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Chaperones as thermodynamic sensors of drug-target interactions reveal kinase inhibitor specificities in living cells

Abstract

The interaction between the HSP90 chaperone and its client kinases is sensitive to the conformational status of the kinase, and stabilization of the kinase fold by small molecules strongly decreases chaperone interaction. Here we exploit this observation and assay small-molecule binding to kinases in living cells, using chaperones as 'thermodynamic sensors'. The method allows determination of target specificities of both ATP-competitive and allosteric inhibitors in the kinases' native cellular context in high throughput. We profile target specificities of 30 diverse kinase inhibitors against >300 kinases. Demonstrating the value of the assay, we identify ETV6-NTRK3 as a target of the FDA-approved drug crizotinib (Xalkori). Crizotinib inhibits proliferation of ETV6-NTRK3-dependent tumor cells with nanomolar potency and induces the regression of established tumor xenografts in mice. Finally, we show that our approach is applicable to other chaperone and target classes by assaying HSP70/steroid hormone receptor and CDC37/kinase interactions, suggesting that chaperone interactions will have broad application in detecting drug-target interactions in vivo.

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Figure 1: Principle of the chaperone assay.
Figure 2: Characterization of ATP-competitive ABL inhibitor potencies with the chaperone interaction assay.
Figure 3: Characterizing allosteric ABL modulators with the chaperone interaction assay.
Figure 4: Expanding the scope of the chaperone interaction assay.
Figure 5: Profiling kinase inhibitor specificities with the chaperone interaction assay.
Figure 6: Crizotinib inhibits the ETV6-NTRK3 translocation fusion kinase.

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Acknowledgements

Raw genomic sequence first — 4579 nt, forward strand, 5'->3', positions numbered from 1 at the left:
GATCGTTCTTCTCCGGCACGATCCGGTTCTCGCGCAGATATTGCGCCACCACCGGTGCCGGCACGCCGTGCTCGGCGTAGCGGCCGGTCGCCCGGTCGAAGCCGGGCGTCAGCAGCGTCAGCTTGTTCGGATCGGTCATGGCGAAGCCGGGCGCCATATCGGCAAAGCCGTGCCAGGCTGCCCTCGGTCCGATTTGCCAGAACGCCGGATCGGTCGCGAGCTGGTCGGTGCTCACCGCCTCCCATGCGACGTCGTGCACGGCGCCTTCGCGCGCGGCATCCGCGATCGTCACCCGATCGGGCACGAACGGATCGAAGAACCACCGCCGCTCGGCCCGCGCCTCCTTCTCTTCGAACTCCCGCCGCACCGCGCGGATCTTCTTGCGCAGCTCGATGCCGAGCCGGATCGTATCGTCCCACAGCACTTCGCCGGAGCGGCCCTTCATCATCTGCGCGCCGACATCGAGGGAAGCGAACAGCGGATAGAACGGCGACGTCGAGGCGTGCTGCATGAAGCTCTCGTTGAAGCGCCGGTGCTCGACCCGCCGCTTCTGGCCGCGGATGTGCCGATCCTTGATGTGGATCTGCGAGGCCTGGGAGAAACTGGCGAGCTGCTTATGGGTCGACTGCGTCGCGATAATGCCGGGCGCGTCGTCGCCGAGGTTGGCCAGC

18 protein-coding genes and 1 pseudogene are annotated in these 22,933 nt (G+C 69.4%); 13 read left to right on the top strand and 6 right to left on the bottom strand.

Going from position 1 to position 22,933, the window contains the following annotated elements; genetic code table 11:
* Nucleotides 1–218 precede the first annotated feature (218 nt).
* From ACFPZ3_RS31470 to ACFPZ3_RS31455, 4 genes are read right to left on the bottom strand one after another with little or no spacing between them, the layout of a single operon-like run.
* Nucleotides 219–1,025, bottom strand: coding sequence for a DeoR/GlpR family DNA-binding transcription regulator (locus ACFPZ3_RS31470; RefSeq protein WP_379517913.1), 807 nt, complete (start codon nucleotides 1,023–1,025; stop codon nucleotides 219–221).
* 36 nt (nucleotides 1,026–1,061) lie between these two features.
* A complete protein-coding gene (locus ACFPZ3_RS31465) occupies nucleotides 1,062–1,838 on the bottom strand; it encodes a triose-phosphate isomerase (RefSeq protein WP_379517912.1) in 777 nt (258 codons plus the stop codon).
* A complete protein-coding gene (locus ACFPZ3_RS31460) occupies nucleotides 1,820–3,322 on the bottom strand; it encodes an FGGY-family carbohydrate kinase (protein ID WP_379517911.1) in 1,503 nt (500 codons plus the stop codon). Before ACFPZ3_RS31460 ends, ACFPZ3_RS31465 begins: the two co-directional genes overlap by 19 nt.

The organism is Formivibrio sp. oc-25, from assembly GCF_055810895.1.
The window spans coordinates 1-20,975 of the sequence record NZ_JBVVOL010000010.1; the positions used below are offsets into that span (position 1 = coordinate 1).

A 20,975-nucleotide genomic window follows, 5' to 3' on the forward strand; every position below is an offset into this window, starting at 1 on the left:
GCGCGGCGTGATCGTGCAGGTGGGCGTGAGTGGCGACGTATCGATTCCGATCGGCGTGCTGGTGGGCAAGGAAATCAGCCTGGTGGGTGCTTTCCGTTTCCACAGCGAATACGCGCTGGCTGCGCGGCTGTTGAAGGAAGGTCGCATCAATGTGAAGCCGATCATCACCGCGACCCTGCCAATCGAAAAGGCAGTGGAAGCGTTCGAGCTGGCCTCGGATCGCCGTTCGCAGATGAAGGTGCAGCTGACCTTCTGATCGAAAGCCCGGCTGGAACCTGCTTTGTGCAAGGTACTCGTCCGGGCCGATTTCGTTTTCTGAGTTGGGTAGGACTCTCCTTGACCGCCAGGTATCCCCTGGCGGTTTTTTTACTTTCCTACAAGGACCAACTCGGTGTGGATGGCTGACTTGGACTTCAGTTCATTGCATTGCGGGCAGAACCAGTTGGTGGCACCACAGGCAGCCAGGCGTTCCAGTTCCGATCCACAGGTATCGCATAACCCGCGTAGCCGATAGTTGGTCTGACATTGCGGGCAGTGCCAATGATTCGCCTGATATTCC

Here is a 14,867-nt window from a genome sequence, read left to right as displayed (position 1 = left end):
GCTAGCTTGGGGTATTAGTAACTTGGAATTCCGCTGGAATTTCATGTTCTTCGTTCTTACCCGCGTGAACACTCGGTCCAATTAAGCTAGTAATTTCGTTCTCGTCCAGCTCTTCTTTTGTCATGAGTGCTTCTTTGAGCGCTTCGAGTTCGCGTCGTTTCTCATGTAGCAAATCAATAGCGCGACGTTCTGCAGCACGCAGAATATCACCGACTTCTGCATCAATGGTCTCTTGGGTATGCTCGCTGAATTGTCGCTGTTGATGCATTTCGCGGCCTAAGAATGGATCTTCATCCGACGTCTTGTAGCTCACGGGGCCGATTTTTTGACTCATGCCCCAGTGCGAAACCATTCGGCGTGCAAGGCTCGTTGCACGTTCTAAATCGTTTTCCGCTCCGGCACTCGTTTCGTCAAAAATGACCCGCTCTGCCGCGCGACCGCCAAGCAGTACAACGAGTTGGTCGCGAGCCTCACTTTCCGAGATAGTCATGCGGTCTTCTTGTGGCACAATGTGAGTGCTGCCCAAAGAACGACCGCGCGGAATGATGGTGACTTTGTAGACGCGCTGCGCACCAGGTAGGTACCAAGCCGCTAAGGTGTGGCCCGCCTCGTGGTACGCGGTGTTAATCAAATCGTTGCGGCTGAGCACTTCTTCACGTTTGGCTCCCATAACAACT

We thank the Lindquist laboratory members for valuable discussions and comments on the manuscript. We also thank M. Azam (Cincinnati Children's Hospital Medical Center) for providing mutant BCR-ABL clones and P. Thiru, I. Barrasa and G. Bell (Whitehead Institute) for help with primer design and statistical analysis. M.T. was supported by Human Frontier Science Programme long-term fellowship. S.L. is a Howard Hughes Medical Institute investigator. Support for this study was also provided by the US National Institutes of Health (NIH) Genomics Based Drug Discovery-Driving Medical Projects grant UL1-DE019585, administratively linked to NIH grants RL1-GM084437, RL1-CA133834 and RL1-HG004671.

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Contributions

M.T. and S.L. planned the project. M.T. designed the experiments, developed the assay, performed the experiments together with I.K., and analyzed the data. Xenograft experiments were done by L.W., and S.S. performed immunohistochemistry on tumor samples. J.Z. tested BCR-ABL variants for GNF-2 sensitivity in BaF/3 cells. J.Z., Q.L. and N.S.G. synthesized and provided kinase inhibitors and helped design experiments. M.T. and S.L. wrote the paper with input from all co-authors.

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Correspondence to Susan Lindquist.

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Competing interests

M.T. and S.L. are named inventors on a patent application on the technology described in this manuscript.

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Taipale, M., Krykbaeva, I., Whitesell, L. et al. Chaperones as thermodynamic sensors of drug-target interactions reveal kinase inhibitor specificities in living cells. Nat Biotechnol 31, 630–637 (2013). https://doi.org/10.1038/nbt.2620

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